As I conduct my research in the field I always ask myself: ‘how can I make this process more collaborative, more horizontal?
During a particularly hot and humid stretch in Ontario last August, Huron faculty member Dr. Lucas Savino (Assistant Professor, Centre for Global Studies) was conducting research in below zero temperatures in the south of South America. “It was snowing there!” he explained, describing his stay in the valleys of Northern Patagonia by the Andes mountain range, the traditional territories of the Mapuche peoples.
Dr. Savino’s current research—emerging from a decade of working with organizations and Indigenous communities in the region—explores how national parks and environmental conservation programs have hindered Indigenous self-determination while at the same time opening new paths for Indigenous sovereignty and a new political relationship with the state. His time in Northern Patagonia this summer was spent conducting interviews and participant observation with national parks staff and representatives from Mapuche communities who are co-managing conservation areas in the region.
The highlight of Dr. Savino’s research travel this year was the invitation to participate in a two day community celebration marking the beginning of the new cycle, the Mapuche “new year.” “I was humbled by the invitation to join both days,” he explained.
Such invitations pose a critical, and complicated, component of fieldwork. Relationship-building is central to community research, and requires respecting some times and spaces as different from those for interviews and observation. Navigating this isn’t something you learn from a research methods textbook but from engaging and learning in community settings. For Dr. Savino, ultimately “it was the community that taught me how to conduct research in a respectful and appropriate way.” His approach to fieldwork is one informed by critical, anti-oppressive research in which both the goals and the process of research projects are built into the relationship between Indigenous communities and researchers. “As I conduct my research in the field I always ask myself: ‘how can I make this process more collaborative, more horizontal?’ I always tell my students this is an ongoing commitment, not a goal you can reach at once and move on from.”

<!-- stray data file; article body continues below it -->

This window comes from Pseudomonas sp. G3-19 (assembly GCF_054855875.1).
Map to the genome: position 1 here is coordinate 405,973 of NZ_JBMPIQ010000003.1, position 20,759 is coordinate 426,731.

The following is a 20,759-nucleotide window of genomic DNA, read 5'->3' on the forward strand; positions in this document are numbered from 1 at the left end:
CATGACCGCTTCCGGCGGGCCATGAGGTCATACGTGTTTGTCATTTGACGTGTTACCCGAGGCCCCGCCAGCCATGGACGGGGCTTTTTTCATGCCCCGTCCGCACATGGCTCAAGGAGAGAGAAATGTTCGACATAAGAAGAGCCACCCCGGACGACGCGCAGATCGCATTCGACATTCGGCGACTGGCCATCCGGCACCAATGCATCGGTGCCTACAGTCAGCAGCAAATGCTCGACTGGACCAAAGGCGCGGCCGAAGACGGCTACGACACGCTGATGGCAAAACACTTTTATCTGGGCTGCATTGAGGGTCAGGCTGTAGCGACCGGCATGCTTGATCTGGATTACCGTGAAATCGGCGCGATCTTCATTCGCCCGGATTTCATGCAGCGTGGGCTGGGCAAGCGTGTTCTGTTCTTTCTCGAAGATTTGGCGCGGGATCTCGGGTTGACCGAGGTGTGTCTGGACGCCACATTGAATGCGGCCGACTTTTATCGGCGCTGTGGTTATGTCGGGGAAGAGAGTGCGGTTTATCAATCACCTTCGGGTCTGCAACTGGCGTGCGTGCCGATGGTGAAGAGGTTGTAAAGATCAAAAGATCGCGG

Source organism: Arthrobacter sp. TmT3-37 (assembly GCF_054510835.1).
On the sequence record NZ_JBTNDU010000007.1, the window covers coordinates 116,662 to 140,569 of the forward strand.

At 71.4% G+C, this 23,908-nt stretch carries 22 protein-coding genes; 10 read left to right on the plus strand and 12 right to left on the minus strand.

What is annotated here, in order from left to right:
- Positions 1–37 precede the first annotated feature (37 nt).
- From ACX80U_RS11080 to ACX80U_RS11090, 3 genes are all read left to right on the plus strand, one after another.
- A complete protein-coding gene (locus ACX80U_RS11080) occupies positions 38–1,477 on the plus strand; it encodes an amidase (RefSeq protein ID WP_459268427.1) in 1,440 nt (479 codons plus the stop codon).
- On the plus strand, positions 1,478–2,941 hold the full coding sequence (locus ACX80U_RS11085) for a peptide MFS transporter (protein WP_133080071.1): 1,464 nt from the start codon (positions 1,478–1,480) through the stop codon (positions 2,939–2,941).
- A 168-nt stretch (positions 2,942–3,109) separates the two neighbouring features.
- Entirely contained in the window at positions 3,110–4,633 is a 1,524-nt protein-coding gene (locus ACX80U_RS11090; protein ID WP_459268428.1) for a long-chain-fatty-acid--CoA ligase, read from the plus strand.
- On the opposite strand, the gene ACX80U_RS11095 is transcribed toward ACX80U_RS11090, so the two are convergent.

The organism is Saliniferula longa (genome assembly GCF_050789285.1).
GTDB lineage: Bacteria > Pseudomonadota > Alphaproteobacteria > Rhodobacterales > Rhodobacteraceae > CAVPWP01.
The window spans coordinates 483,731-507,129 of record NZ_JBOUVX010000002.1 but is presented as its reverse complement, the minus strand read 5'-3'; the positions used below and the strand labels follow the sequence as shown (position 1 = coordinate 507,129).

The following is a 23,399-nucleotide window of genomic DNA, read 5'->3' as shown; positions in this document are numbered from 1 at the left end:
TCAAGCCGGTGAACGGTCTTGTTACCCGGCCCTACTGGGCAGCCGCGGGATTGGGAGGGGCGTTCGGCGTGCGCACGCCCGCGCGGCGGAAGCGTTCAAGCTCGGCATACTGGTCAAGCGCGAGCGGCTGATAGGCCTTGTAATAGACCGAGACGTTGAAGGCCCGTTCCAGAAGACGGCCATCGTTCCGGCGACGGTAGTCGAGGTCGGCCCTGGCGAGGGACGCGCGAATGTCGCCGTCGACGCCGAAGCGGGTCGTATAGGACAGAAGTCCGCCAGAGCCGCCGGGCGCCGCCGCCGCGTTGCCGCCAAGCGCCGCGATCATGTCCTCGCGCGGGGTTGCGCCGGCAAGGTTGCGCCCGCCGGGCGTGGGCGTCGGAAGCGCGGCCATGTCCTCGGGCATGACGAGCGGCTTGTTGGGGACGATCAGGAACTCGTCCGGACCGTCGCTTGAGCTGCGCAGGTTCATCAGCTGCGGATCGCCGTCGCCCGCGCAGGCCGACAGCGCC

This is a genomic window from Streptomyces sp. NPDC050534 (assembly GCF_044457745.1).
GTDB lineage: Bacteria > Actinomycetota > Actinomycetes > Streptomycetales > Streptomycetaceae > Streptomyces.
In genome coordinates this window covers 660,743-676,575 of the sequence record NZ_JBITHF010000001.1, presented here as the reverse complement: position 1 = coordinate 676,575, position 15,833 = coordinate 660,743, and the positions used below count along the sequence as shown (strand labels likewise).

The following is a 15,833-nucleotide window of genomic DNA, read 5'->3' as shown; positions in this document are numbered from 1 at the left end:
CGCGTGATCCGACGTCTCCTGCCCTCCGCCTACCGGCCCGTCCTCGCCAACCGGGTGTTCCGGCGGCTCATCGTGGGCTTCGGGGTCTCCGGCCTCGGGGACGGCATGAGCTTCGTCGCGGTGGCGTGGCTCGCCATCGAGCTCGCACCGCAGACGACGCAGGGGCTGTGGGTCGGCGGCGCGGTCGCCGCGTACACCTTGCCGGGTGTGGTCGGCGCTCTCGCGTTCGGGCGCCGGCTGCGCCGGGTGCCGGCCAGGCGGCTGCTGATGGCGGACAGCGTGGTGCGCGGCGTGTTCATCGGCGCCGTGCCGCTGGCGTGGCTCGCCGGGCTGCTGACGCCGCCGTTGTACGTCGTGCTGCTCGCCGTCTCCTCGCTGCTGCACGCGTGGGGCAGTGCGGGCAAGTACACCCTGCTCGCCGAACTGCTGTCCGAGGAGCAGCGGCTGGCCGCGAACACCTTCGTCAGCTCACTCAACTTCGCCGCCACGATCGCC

Emotionally, the most difficult part of this type of research is leaving the field and not seeing your research partners as often as you would like, admits Dr. Savino. In addition, the time-consuming processes of transcribing hours of interviews and analyzing field notes adds to a sense of disconnection from the places and people who are a meaningful part of research.
The research process doesn’t end with the return to teaching in the fall, because the inspiration gained and issues witnessed in the field also become present in the classroom. “Ultimately, my experiences in the field help me understand the global scale of the things we study,” says Dr. Savino, “the teaching that I do allows me, with the students, to look at how processes such as colonial violence, the production of knowledge, and grassroots decolonization, are global processes. Their impact is felt in everyday life in communities of Northern Patagonia but these processes circulate globally.”
In his most recent visit to Northern Patagonia Dr. Savino explored opportunities for Huron students to participate in future research projects in the region. Experiencing this type of research would allow students to think and ask questions in a deeper way about how the material impact of global processes play out at the local level, about the global nature of their studies, and about their own position—and subsequent responsibilities—in the world, as both students and researchers.
For Dr. Savino, the experience of fieldwork has contributed to his understanding of the possibilities for research to recognize, value, and contribute to ongoing quests for Indigenous self-determination in ways that are respectful and based on Mapuche ways of knowing. Building on stories is one way to begin: “In my research that's what I like to do the most, I just listen to stories. It is through people’s stories in community that I learn about the many dimensions of Indigenous self-determination.